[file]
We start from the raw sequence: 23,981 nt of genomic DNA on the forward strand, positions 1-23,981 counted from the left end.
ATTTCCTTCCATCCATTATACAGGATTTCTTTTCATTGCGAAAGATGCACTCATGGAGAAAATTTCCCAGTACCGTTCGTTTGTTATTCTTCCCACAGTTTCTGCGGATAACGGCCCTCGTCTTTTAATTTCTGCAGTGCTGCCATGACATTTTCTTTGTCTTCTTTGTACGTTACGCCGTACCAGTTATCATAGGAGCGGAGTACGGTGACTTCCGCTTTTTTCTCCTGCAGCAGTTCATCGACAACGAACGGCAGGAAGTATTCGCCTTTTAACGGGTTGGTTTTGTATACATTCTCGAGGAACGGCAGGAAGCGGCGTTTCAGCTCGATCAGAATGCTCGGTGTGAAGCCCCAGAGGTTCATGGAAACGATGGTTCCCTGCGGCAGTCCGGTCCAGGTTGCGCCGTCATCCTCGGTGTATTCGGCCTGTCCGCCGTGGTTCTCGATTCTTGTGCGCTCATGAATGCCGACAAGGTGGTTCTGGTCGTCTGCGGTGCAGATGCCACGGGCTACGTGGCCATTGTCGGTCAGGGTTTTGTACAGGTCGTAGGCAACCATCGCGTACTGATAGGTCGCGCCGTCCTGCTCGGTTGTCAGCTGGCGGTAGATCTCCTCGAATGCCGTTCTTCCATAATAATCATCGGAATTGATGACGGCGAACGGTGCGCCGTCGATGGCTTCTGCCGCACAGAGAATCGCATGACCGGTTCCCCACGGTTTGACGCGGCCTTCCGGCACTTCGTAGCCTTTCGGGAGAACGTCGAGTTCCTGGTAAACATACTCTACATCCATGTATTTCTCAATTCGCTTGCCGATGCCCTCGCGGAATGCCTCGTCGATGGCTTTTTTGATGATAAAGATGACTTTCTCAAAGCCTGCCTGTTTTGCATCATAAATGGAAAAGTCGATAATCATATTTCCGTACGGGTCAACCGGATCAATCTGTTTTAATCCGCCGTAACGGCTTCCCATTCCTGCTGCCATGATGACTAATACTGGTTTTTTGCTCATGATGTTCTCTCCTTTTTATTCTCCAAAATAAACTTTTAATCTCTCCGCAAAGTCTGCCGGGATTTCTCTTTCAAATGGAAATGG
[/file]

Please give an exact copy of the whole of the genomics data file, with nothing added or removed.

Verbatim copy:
We start from the raw sequence: 23,981 nt of genomic DNA on the forward strand, positions 1-23,981 counted from the left end.
ATTTCCTTCCATCCATTATACAGGATTTCTTTTCATTGCGAAAGATGCACTCATGGAGAAAATTTCCCAGTACCGTTCGTTTGTTATTCTTCCCACAGTTTCTGCGGATAACGGCCCTCGTCTTTTAATTTCTGCAGTGCTGCCATGACATTTTCTTTGTCTTCTTTGTACGTTACGCCGTACCAGTTATCATAGGAGCGGAGTACGGTGACTTCCGCTTTTTTCTCCTGCAGCAGTTCATCGACAACGAACGGCAGGAAGTATTCGCCTTTTAACGGGTTGGTTTTGTATACATTCTCGAGGAACGGCAGGAAGCGGCGTTTCAGCTCGATCAGAATGCTCGGTGTGAAGCCCCAGAGGTTCATGGAAACGATGGTTCCCTGCGGCAGTCCGGTCCAGGTTGCGCCGTCATCCTCGGTGTATTCGGCCTGTCCGCCGTGGTTCTCGATTCTTGTGCGCTCATGAATGCCGACAAGGTGGTTCTGGTCGTCTGCGGTGCAGATGCCACGGGCTACGTGGCCATTGTCGGTCAGGGTTTTGTACAGGTCGTAGGCAACCATCGCGTACTGATAGGTCGCGCCGTCCTGCTCGGTTGTCAGCTGGCGGTAGATCTCCTCGAATGCCGTTCTTCCATAATAATCATCGGAATTGATGACGGCGAACGGTGCGCCGTCGATGGCTTCTGCCGCACAGAGAATCGCATGACCGGTTCCCCACGGTTTGACGCGGCCTTCCGGCACTTCGTAGCCTTTCGGGAGAACGTCGAGTTCCTGGTAAACATACTCTACATCCATGTATTTCTCAATTCGCTTGCCGATGCCCTCGCGGAATGCCTCGTCGATGGCTTTTTTGATGATAAAGATGACTTTCTCAAAGCCTGCCTGTTTTGCATCATAAATGGAAAAGTCGATAATCATATTTCCGTACGGGTCAACCGGATCAATCTGTTTTAATCCGCCGTAACGGCTTCCCATTCCTGCTGCCATGATGACTAATACTGGTTTTTTGCTCATGATGTTCTCTCCTTTTTATTCTCCAAAATAAACTTTTAATCTCTCCGCAAAGTCTGCCGGGATTTCTCTTTCAAATGGAAATGG